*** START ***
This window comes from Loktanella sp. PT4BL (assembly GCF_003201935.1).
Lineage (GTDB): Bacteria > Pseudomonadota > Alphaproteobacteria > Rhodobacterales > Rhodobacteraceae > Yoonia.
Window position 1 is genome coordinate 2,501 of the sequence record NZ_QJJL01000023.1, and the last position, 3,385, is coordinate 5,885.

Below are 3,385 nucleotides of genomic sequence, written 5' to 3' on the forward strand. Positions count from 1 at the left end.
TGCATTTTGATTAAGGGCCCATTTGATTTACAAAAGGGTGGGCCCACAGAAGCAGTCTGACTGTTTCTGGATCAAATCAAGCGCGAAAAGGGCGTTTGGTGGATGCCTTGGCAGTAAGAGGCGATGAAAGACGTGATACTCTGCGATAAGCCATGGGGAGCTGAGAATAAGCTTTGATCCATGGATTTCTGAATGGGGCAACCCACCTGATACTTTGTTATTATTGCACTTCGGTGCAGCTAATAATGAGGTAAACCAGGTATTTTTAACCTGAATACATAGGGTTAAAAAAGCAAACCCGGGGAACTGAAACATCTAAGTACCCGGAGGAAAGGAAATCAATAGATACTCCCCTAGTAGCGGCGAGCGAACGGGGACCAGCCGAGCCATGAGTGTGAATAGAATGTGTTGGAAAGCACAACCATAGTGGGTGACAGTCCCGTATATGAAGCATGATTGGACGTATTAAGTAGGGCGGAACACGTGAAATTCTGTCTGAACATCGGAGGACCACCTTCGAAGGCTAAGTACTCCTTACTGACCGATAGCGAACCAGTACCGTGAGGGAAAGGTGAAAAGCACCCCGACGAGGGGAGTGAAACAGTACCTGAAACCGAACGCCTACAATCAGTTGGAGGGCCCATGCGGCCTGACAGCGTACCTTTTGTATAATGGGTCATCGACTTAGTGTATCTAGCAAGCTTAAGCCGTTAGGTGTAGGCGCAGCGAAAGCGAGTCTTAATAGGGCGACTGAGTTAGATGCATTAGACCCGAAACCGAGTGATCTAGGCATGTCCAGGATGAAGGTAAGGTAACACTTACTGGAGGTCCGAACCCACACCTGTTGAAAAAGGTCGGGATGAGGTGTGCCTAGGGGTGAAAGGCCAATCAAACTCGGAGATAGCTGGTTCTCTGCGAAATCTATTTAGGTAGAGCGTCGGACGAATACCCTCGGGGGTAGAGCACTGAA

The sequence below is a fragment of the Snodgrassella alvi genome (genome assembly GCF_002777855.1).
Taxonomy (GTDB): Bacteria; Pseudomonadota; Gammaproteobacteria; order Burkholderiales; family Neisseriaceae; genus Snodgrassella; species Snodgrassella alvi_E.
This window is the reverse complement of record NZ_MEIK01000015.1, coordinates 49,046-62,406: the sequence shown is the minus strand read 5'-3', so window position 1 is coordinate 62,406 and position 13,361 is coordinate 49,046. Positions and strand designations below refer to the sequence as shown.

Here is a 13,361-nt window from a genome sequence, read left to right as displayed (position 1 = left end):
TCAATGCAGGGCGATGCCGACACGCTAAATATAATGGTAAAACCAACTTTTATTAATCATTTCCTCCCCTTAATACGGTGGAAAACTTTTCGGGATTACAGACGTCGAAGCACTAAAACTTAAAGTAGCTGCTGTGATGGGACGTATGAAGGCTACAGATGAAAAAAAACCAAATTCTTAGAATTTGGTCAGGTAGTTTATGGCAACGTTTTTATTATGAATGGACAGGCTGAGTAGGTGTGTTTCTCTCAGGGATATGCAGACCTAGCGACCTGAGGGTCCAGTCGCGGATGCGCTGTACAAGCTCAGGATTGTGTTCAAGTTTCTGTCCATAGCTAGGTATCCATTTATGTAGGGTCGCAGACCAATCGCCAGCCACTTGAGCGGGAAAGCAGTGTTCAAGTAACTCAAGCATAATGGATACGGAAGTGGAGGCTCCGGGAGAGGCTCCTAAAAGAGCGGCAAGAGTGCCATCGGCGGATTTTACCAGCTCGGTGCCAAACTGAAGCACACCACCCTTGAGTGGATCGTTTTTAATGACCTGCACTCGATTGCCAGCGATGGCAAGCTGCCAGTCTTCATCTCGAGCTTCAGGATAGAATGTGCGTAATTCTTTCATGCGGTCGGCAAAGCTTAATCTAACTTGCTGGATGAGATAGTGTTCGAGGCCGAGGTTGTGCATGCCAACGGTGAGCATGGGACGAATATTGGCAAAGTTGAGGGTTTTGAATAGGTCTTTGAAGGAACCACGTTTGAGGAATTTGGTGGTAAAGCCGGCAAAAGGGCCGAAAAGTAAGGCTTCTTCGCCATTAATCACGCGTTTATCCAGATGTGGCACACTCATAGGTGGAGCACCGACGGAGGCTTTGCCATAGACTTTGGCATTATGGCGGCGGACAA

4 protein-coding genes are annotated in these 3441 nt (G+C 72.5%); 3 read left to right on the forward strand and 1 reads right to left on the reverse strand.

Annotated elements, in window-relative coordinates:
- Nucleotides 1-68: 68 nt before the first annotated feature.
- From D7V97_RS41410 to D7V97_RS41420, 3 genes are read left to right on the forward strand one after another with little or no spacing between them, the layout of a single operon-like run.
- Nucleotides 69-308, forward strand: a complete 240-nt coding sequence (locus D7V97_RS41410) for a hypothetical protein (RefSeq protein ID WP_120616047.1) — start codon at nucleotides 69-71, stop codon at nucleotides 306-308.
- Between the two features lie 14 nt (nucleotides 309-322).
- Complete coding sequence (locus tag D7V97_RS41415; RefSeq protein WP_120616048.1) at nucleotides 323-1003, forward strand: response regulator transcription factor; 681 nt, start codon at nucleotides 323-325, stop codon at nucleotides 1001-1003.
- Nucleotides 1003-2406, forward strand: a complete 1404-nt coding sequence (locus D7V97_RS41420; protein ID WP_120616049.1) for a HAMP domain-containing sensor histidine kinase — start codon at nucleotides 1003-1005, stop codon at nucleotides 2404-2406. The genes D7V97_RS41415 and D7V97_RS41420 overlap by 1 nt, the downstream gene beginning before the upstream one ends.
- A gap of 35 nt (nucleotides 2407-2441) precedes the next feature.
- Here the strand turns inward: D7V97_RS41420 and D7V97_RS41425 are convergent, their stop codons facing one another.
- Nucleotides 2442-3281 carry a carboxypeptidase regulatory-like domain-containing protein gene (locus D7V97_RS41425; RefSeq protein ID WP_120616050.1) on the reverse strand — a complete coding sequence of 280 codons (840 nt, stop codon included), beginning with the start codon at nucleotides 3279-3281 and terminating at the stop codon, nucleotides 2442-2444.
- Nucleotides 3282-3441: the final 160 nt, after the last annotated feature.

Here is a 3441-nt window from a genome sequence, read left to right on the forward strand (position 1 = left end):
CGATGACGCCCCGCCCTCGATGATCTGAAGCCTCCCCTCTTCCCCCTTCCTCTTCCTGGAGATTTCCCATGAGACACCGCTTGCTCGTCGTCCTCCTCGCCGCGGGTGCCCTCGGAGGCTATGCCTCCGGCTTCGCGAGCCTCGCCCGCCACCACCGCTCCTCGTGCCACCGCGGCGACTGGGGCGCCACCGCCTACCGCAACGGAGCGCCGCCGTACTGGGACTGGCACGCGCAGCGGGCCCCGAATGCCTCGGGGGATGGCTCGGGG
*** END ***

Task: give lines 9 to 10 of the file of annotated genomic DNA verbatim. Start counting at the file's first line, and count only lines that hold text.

Here is a 13,361-nt window from a genome sequence, read left to right as displayed (position 1 = left end):
TCAATGCAGGGCGATGCCGACACGCTAAATATAATGGTAAAACCAACTTTTATTAATCATTTCCTCCCCTTAATACGGTGGAAAACTTTTCGGGATTACAGACGTCGAAGCACTAAAACTTAAAGTAGCTGCTGTGATGGGACGTATGAAGGCTACAGATGAAAAAAAACCAAATTCTTAGAATTTGGTCAGGTAGTTTATGGCAACGTTTTTATTATGAATGGACAGGCTGAGTAGGTGTGTTTCTCTCAGGGATATGCAGACCTAGCGACCTGAGGGTCCAGTCGCGGATGCGCTGTACAAGCTCAGGATTGTGTTCAAGTTTCTGTCCATAGCTAGGTATCCATTTATGTAGGGTCGCAGACCAATCGCCAGCCACTTGAGCGGGAAAGCAGTGTTCAAGTAACTCAAGCATAATGGATACGGAAGTGGAGGCTCCGGGAGAGGCTCCTAAAAGAGCGGCAAGAGTGCCATCGGCGGATTTTACCAGCTCGGTGCCAAACTGAAGCACACCACCCTTGAGTGGATCGTTTTTAATGACCTGCACTCGATTGCCAGCGATGGCAAGCTGCCAGTCTTCATCTCGAGCTTCAGGATAGAATGTGCGTAATTCTTTCATGCGGTCGGCAAAGCTTAATCTAACTTGCTGGATGAGATAGTGTTCGAGGCCGAGGTTGTGCATGCCAACGGTGAGCATGGGACGAATATTGGCAAAGTTGAGGGTTTTGAATAGGTCTTTGAAGGAACCACGTTTGAGGAATTTGGTGGTAAAGCCGGCAAAAGGGCCGAAAAGTAAGGCTTCTTCGCCATTAATCACGCGTTTATCCAGATGTGGCACACTCATAGGTGGAGCACCGACGGAGGCTTTGCCATAGACTTTGGCATTATGGCGGCGGACAA